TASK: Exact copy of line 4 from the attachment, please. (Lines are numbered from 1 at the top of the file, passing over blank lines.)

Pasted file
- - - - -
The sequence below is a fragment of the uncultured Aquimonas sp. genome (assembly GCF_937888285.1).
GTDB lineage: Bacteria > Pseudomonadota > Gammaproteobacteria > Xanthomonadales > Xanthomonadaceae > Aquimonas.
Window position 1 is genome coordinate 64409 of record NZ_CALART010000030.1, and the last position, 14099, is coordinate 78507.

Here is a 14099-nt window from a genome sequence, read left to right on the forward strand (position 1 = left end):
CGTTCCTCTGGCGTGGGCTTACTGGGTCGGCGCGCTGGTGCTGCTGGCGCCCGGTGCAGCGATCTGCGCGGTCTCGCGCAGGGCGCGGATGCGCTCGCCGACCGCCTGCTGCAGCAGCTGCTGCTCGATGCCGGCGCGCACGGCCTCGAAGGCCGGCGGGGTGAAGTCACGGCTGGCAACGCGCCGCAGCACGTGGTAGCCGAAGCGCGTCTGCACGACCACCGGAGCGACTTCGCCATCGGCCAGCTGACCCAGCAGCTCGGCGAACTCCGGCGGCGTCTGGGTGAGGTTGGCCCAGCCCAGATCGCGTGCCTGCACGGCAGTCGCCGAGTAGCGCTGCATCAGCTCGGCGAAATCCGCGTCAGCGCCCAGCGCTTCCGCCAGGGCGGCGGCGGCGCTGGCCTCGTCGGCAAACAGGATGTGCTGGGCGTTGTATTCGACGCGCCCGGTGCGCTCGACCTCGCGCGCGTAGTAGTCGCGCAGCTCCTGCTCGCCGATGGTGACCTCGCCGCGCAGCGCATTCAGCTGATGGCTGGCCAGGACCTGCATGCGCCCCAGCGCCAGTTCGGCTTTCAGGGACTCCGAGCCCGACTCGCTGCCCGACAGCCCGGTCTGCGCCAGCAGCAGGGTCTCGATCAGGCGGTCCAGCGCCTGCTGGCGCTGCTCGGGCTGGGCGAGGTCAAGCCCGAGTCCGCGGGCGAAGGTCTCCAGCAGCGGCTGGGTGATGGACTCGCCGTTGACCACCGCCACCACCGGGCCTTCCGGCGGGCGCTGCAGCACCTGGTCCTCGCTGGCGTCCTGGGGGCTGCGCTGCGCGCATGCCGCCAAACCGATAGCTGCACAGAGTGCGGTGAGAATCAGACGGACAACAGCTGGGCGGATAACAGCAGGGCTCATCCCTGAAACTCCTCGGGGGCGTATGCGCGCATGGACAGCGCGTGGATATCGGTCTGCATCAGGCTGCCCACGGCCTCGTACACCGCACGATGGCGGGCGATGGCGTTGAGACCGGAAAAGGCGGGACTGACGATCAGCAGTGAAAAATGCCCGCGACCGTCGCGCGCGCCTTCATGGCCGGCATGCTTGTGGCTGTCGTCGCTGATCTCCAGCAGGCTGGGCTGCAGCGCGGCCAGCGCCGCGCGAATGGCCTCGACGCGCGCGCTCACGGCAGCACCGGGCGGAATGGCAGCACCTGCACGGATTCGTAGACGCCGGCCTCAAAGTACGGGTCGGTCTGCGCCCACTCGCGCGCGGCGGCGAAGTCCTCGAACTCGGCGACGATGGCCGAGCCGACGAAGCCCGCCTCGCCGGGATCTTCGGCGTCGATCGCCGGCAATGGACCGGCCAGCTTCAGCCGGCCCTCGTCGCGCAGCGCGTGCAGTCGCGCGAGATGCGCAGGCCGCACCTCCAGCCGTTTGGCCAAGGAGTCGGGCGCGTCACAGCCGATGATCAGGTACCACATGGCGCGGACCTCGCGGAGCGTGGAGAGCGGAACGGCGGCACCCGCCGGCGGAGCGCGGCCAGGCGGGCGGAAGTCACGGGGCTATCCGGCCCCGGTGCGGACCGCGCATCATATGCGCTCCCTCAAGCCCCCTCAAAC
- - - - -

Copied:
Here is a 14099-nt window from a genome sequence, read left to right on the forward strand (position 1 = left end):